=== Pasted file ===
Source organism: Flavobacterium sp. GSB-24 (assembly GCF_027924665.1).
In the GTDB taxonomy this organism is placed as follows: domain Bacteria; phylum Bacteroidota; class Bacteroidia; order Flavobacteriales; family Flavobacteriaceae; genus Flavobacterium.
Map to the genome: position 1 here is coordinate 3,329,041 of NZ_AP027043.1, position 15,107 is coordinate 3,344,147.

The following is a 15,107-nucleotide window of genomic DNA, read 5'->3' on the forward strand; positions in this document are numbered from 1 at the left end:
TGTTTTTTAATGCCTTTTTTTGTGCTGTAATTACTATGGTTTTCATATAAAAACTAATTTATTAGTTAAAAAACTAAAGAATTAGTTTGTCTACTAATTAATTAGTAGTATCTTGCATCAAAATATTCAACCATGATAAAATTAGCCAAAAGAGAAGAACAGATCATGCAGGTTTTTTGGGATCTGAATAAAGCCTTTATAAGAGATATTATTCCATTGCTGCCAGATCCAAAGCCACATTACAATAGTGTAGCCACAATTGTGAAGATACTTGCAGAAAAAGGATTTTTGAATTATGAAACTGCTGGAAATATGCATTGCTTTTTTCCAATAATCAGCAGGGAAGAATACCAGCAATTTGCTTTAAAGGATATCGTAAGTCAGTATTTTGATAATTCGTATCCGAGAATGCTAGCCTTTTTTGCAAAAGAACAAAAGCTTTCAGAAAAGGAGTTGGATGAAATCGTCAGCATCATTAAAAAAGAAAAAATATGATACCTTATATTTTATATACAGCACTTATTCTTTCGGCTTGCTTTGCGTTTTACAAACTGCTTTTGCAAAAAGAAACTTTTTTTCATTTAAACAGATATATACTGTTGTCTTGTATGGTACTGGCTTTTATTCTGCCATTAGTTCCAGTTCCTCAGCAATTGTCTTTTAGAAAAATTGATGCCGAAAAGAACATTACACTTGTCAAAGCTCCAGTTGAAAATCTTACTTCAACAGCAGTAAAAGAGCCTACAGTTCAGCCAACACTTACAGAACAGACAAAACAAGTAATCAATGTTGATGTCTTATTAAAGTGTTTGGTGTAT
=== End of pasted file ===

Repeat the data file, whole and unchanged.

Source organism: Flavobacterium sp. GSB-24 (assembly GCF_027924665.1).
In the GTDB taxonomy this organism is placed as follows: domain Bacteria; phylum Bacteroidota; class Bacteroidia; order Flavobacteriales; family Flavobacteriaceae; genus Flavobacterium.
Map to the genome: position 1 here is coordinate 3,329,041 of NZ_AP027043.1, position 15,107 is coordinate 3,344,147.

The following is a 15,107-nucleotide window of genomic DNA, read 5'->3' on the forward strand; positions in this document are numbered from 1 at the left end:
TGTTTTTTAATGCCTTTTTTTGTGCTGTAATTACTATGGTTTTCATATAAAAACTAATTTATTAGTTAAAAAACTAAAGAATTAGTTTGTCTACTAATTAATTAGTAGTATCTTGCATCAAAATATTCAACCATGATAAAATTAGCCAAAAGAGAAGAACAGATCATGCAGGTTTTTTGGGATCTGAATAAAGCCTTTATAAGAGATATTATTCCATTGCTGCCAGATCCAAAGCCACATTACAATAGTGTAGCCACAATTGTGAAGATACTTGCAGAAAAAGGATTTTTGAATTATGAAACTGCTGGAAATATGCATTGCTTTTTTCCAATAATCAGCAGGGAAGAATACCAGCAATTTGCTTTAAAGGATATCGTAAGTCAGTATTTTGATAATTCGTATCCGAGAATGCTAGCCTTTTTTGCAAAAGAACAAAAGCTTTCAGAAAAGGAGTTGGATGAAATCGTCAGCATCATTAAAAAAGAAAAAATATGATACCTTATATTTTATATACAGCACTTATTCTTTCGGCTTGCTTTGCGTTTTACAAACTGCTTTTGCAAAAAGAAACTTTTTTTCATTTAAACAGATATATACTGTTGTCTTGTATGGTACTGGCTTTTATTCTGCCATTAGTTCCAGTTCCTCAGCAATTGTCTTTTAGAAAAATTGATGCCGAAAAGAACATTACACTTGTCAAAGCTCCAGTTGAAAATCTTACTTCAACAGCAGTAAAAGAGCCTACAGTTCAGCCAACACTTACAGAACAGACAAAACAAGTAATCAATGTTGATGTCTTATTAAAGTGTTTGGTGTAT